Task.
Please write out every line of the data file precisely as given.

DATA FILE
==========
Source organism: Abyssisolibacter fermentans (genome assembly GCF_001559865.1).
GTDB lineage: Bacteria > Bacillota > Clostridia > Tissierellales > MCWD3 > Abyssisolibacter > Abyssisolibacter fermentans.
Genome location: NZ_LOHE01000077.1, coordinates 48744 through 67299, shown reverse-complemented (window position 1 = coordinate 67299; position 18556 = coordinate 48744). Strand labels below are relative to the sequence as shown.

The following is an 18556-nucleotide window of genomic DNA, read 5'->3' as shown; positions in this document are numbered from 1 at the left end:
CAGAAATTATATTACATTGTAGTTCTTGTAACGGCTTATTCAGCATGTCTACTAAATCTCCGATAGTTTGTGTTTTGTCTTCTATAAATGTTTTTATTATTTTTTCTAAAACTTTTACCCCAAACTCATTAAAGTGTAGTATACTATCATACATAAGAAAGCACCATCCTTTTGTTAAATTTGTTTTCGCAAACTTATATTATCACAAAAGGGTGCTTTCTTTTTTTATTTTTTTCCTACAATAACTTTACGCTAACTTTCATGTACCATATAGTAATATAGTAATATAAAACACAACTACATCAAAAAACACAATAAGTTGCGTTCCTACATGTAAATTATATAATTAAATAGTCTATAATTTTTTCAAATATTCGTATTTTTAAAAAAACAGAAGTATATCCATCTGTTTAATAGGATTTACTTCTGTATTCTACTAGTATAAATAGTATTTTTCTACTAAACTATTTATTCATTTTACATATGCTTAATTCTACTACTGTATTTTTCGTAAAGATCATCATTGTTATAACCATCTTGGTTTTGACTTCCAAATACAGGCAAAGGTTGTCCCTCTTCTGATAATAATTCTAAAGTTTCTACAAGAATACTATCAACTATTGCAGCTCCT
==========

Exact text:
Source organism: Abyssisolibacter fermentans (genome assembly GCF_001559865.1).
GTDB lineage: Bacteria > Bacillota > Clostridia > Tissierellales > MCWD3 > Abyssisolibacter > Abyssisolibacter fermentans.
Genome location: NZ_LOHE01000077.1, coordinates 48744 through 67299, shown reverse-complemented (window position 1 = coordinate 67299; position 18556 = coordinate 48744). Strand labels below are relative to the sequence as shown.

The following is an 18556-nucleotide window of genomic DNA, read 5'->3' as shown; positions in this document are numbered from 1 at the left end:
CAGAAATTATATTACATTGTAGTTCTTGTAACGGCTTATTCAGCATGTCTACTAAATCTCCGATAGTTTGTGTTTTGTCTTCTATAAATGTTTTTATTATTTTTTCTAAAACTTTTACCCCAAACTCATTAAAGTGTAGTATACTATCATACATAAGAAAGCACCATCCTTTTGTTAAATTTGTTTTCGCAAACTTATATTATCACAAAAGGGTGCTTTCTTTTTTTATTTTTTTCCTACAATAACTTTACGCTAACTTTCATGTACCATATAGTAATATAGTAATATAAAACACAACTACATCAAAAAACACAATAAGTTGCGTTCCTACATGTAAATTATATAATTAAATAGTCTATAATTTTTTCAAATATTCGTATTTTTAAAAAAACAGAAGTATATCCATCTGTTTAATAGGATTTACTTCTGTATTCTACTAGTATAAATAGTATTTTTCTACTAAACTATTTATTCATTTTACATATGCTTAATTCTACTACTGTATTTTTCGTAAAGATCATCATTGTTATAACCATCTTGGTTTTGACTTCCAAATACAGGCAAAGGTTGTCCCTCTTCTGATAATAATTCTAAAGTTTCTACAAGAATACTATCAACTATTGCAGCTCCT